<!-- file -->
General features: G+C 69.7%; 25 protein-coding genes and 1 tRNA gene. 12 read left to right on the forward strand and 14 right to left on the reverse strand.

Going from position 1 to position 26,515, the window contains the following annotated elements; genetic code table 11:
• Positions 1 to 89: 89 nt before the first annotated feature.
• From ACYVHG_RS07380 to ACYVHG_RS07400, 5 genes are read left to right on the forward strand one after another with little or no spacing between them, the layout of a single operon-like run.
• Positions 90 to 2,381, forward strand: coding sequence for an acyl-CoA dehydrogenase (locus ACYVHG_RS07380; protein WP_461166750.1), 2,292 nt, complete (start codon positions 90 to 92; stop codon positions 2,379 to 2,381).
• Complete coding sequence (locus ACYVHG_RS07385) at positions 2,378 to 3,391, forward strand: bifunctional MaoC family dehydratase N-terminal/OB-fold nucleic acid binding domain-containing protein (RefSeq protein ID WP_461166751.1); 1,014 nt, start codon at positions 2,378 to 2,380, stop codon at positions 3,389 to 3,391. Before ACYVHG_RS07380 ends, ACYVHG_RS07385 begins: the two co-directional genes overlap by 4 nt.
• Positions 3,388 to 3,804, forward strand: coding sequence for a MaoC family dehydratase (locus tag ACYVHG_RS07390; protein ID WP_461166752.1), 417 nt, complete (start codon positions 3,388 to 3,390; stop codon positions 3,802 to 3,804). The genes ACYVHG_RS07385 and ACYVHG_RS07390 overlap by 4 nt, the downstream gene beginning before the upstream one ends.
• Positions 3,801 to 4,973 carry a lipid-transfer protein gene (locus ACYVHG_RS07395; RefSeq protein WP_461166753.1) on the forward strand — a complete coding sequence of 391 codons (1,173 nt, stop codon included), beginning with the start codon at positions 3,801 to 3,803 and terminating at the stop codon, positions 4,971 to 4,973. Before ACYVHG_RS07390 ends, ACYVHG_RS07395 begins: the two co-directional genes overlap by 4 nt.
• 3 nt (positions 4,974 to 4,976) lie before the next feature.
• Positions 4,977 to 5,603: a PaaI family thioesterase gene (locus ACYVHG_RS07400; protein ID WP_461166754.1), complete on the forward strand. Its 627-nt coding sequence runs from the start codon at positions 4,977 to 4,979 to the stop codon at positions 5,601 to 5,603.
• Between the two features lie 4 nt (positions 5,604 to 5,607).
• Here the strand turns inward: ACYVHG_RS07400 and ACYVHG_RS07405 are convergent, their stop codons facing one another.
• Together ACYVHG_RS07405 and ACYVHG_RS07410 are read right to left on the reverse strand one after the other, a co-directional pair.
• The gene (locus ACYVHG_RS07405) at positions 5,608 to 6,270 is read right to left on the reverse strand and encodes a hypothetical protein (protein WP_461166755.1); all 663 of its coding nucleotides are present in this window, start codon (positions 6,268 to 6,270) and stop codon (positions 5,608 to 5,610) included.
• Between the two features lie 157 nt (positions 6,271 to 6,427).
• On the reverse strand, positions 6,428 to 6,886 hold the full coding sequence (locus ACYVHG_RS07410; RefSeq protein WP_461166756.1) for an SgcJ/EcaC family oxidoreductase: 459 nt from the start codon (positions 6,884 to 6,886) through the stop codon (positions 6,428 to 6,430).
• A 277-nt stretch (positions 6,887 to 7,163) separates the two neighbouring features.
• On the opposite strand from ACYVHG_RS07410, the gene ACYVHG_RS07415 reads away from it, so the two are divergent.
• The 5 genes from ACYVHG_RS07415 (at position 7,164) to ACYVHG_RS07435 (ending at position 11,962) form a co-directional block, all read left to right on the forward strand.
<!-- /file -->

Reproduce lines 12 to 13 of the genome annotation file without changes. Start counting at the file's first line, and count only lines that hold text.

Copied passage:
• Here the strand turns inward: ACYVHG_RS07400 and ACYVHG_RS07405 are convergent, their stop codons facing one another.
• Together ACYVHG_RS07405 and ACYVHG_RS07410 are read right to left on the reverse strand one after the other, a co-directional pair.